The Bonneville Pool Hatchery (BPH) forecast is for 50,100, far below last year’s forecast of 158,400. However, the actual run last year was even lower at 48,200. The 2018forecast is slightly more than one-half the 10-year average.
Upriver Brights (URB) comprise the largest single component of the fall chinook run with a forecast of 200,100 fish. The 2017 forecast was 260,000 and the actual run was 297,100. The forecast is slightly less than one-half of the 10-year average.
A subset of URBs is the Snake River Wild (SRW), which is not forecasted this year. Last year’s predicted run was 12,400 and the actual run was 7,000 fish.
The forecast for Pool Upriver Brights (PUB) is 36,400 fish. Last year’s forecast was 42,100 and the actual run was 46,000 fish. The forecast is slightly less than one-half of the 10-year average.
Bonneville Upriver Brights (BUB), a subset of PUBs is not forecasted this year. The forecast last year was for 3,500 fish, all 5-year old fall chinook. The actual run was just 1,400.
Some 5,300 Select Area Brights (SAB) are forecasted to enter the river. The 2017 forecast was for a return of 13,700 and the actual return was 6,600. The forecast is slightly less than one-half of the 10-year average.
With the forecasted run size for URBs of slightly more than 200,000 fish, allowed harvest would be 33.25 percent of the fish, with 25 percent going to treaty fisheries and 8.25 percent going to non-treaty harvest (recreational and commercial). That assumes a Snake River natural run size of 5,000 fish. If more of the Snake River fish arrive, harvest could be higher. If 6,000 Snake River fish are expected, then allowed harvest rises to 38 percent, with treaty harvest at 27 percent and non-treaty at 11 percent. If 8,000 Snake River fish are expected, then harvest would be 45 percent with 30 percent for treaty and 15 percent for non-treaty.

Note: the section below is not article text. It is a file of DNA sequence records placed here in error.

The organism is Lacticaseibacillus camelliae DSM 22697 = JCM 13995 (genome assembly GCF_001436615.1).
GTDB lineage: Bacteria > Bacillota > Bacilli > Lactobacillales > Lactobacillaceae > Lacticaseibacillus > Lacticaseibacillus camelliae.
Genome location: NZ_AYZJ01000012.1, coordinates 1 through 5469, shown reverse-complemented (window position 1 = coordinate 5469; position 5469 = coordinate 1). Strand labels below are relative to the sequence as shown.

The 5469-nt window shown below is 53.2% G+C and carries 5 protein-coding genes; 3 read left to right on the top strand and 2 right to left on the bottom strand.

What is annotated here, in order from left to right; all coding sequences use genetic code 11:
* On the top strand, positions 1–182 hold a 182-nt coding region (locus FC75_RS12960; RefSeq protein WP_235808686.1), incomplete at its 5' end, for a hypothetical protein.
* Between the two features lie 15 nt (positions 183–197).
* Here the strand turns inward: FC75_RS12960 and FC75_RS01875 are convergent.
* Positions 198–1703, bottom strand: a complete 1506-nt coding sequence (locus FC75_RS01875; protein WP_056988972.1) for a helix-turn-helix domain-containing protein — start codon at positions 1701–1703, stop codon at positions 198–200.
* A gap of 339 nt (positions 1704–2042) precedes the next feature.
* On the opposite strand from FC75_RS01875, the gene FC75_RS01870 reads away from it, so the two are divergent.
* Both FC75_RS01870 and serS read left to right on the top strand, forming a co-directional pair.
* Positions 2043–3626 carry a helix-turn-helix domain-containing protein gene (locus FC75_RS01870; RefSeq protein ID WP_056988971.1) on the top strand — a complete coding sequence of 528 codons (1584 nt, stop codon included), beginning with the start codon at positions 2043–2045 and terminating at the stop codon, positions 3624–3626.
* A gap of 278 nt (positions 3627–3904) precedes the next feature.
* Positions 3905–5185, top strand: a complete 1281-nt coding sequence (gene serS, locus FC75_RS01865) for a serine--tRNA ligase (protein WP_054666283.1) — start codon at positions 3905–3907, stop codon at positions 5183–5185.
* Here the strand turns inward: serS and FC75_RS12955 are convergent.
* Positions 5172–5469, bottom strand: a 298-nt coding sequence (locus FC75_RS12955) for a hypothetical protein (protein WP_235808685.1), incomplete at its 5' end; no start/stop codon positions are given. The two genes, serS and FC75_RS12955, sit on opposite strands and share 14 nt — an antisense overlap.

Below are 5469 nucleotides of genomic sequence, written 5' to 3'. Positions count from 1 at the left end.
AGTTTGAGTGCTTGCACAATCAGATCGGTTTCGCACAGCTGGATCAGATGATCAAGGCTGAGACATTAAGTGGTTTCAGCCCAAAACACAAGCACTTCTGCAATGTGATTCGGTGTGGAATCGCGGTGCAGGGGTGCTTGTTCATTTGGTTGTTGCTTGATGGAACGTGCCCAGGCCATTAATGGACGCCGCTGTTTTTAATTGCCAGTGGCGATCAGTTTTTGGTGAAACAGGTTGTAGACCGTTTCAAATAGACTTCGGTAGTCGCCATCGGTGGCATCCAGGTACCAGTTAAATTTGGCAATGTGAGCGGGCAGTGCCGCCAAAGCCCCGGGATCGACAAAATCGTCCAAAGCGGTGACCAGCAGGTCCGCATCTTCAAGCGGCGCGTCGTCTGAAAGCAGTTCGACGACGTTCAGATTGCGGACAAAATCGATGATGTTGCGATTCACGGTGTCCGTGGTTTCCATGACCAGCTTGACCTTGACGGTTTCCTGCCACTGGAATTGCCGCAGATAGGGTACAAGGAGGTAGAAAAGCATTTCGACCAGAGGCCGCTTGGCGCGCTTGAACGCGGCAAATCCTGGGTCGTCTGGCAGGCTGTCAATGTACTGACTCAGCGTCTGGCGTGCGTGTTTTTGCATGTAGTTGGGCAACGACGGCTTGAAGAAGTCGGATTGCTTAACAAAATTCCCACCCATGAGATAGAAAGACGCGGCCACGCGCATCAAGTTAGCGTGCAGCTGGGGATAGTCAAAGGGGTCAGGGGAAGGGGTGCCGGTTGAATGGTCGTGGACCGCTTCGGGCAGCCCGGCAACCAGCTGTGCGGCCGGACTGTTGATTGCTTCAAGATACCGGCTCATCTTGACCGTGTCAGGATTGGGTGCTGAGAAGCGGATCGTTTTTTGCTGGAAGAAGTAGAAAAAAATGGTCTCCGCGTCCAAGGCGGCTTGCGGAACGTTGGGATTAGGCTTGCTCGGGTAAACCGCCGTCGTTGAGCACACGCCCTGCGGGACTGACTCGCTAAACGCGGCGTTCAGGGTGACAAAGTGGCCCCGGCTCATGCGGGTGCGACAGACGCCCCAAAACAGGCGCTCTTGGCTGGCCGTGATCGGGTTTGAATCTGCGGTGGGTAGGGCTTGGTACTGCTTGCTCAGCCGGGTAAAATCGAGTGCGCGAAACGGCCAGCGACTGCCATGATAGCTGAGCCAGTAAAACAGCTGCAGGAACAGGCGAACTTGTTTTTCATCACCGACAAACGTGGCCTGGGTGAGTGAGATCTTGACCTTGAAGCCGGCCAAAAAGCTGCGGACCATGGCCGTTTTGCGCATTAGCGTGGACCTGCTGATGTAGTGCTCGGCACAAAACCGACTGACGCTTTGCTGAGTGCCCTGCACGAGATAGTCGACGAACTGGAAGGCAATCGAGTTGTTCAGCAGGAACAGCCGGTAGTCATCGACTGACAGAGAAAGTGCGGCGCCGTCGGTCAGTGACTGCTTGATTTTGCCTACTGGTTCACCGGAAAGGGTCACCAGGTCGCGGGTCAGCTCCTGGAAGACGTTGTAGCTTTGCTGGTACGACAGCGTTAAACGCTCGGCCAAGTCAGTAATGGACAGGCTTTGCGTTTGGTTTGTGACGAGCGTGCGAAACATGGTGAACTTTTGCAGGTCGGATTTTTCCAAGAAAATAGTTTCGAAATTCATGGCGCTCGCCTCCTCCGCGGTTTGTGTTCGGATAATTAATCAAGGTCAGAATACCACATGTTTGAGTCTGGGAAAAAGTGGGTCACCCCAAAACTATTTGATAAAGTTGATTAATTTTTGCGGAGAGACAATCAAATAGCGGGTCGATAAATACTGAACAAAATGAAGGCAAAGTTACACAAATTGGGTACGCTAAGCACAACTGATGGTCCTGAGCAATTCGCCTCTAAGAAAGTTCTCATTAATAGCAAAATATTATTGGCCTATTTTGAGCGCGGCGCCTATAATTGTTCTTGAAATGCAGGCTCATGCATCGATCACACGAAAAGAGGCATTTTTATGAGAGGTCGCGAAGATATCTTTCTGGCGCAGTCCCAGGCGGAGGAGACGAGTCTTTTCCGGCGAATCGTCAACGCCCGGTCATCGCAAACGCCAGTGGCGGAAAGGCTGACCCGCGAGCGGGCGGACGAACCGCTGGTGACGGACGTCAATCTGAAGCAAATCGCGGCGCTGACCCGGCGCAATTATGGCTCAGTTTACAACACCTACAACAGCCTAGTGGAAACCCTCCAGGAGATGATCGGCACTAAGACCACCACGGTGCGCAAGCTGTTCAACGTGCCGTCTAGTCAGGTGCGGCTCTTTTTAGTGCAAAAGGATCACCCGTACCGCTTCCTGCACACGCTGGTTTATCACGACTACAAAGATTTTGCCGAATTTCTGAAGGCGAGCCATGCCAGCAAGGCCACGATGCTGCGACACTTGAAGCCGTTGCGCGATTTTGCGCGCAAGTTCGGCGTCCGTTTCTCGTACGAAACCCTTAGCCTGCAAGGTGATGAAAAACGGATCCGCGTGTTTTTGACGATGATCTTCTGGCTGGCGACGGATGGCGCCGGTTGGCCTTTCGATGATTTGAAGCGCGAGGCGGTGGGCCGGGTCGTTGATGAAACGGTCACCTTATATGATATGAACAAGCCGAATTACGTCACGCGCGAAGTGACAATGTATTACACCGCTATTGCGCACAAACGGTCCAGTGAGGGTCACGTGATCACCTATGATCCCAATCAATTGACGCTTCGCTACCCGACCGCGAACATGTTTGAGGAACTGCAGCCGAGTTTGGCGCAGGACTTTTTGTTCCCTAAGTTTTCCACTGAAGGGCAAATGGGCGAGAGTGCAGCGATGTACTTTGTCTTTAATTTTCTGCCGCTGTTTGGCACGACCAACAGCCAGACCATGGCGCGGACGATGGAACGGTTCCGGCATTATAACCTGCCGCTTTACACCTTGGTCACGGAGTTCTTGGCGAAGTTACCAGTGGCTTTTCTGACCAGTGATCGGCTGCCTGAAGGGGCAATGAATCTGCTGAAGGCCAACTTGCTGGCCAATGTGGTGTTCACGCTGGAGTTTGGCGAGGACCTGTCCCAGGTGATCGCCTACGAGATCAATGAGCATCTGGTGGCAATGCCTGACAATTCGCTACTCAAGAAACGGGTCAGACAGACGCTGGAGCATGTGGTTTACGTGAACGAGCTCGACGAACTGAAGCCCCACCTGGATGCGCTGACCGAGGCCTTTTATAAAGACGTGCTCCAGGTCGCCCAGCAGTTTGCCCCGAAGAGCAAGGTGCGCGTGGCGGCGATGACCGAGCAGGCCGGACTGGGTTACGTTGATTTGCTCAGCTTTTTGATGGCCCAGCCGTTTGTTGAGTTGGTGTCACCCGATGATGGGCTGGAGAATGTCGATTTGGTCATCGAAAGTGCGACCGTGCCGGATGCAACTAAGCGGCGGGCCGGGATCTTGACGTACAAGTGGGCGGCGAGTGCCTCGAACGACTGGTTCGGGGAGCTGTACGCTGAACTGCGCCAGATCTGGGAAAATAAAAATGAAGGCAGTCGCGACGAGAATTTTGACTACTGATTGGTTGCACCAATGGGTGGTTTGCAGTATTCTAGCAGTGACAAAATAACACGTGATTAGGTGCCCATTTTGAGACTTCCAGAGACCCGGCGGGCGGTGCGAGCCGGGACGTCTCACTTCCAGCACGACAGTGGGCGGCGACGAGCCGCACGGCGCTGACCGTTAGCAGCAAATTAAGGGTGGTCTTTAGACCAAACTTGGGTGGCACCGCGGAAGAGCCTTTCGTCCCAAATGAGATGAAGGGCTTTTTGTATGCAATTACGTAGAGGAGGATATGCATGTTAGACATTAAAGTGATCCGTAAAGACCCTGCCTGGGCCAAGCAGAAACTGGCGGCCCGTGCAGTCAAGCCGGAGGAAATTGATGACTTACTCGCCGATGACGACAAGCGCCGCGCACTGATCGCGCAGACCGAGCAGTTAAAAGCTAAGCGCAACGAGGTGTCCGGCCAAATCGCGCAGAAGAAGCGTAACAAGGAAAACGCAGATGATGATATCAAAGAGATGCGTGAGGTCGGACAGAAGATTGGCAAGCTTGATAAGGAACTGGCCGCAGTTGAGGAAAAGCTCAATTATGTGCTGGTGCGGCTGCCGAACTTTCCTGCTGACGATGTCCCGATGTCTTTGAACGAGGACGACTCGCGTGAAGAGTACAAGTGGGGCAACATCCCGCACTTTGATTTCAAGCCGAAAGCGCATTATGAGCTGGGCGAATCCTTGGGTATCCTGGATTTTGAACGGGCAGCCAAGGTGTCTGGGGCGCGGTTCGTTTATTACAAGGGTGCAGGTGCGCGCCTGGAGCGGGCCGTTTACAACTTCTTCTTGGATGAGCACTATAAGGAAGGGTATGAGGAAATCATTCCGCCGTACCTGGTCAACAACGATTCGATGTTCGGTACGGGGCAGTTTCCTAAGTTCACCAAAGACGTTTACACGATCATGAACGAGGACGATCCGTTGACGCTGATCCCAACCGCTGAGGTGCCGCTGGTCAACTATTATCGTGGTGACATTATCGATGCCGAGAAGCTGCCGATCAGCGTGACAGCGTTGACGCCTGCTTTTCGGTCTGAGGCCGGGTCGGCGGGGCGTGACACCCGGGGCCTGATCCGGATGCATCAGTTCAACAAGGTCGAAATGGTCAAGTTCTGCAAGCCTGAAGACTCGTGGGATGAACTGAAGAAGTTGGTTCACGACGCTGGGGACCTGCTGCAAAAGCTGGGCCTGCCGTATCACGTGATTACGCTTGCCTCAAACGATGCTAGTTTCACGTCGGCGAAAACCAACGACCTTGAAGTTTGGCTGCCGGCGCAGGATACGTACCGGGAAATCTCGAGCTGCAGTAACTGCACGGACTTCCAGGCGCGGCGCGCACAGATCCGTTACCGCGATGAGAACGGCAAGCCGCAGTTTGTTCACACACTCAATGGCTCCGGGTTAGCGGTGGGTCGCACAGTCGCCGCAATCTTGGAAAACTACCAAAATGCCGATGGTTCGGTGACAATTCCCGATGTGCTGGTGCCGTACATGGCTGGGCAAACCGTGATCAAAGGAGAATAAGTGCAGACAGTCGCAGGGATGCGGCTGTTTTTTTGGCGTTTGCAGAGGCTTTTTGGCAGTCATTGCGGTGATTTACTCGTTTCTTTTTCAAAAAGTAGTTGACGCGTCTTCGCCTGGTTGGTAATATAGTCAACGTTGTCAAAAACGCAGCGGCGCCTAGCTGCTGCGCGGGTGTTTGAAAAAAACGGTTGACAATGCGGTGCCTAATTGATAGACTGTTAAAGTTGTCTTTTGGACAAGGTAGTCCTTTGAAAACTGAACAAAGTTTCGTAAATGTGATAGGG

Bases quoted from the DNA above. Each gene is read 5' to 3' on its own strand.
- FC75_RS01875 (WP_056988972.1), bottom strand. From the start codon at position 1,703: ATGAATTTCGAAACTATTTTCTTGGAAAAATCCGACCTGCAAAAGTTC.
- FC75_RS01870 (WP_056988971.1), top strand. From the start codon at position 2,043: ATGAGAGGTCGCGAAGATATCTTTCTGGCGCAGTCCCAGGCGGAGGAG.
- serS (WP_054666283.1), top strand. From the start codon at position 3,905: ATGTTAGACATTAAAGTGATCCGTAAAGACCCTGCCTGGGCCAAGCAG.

The anticipated number of coho entering the Columbia River is also lower than in past years. An estimated 286,200 coho are projected to return to the Columbia River this year, down nearly 100,000 fish from the 2017 forecast. About 279,300 actually returned last year to the river, where some coho stocks are listed for protection under the federal Endangered Species Act.
A meeting schedule, salmon forecasts, and information about the salmon season-setting process are available on WDFW's website at https://wdfw.wa.gov/fishing/northfalcon/. An online commenting tool will be available on the website later this week.
Upcoming meetings and opportunities for comment include:
--Ocean options: State, tribal and federal fishery managers will meet March 9-14 in Rohnert Park, Calif., with the Pacific Fishery Management Council to develop options for this year's commercial and recreational ocean chinook and coho salmon fisheries. The PFMC establishes fishing seasons in ocean waters 3 to 200 miles off the Pacific coast.
--Regional discussions: Additional public meetings have been scheduled into April to discuss regional fishery issues. Input from these regional discussions will be considered as the season-setting process moves into the "North of Falcon" and PFMC meetings, which will determine the final 2018 salmon seasons.
--Final PFMC: The PFMC is expected to adopt final ocean fishing seasons and harvest levels at its April 6-11 meeting in Portland, Ore. The 2018 salmon fisheries package for Washington's inside waters is scheduled to be completed by the state and tribal co-managers during the PFMC's April meeting.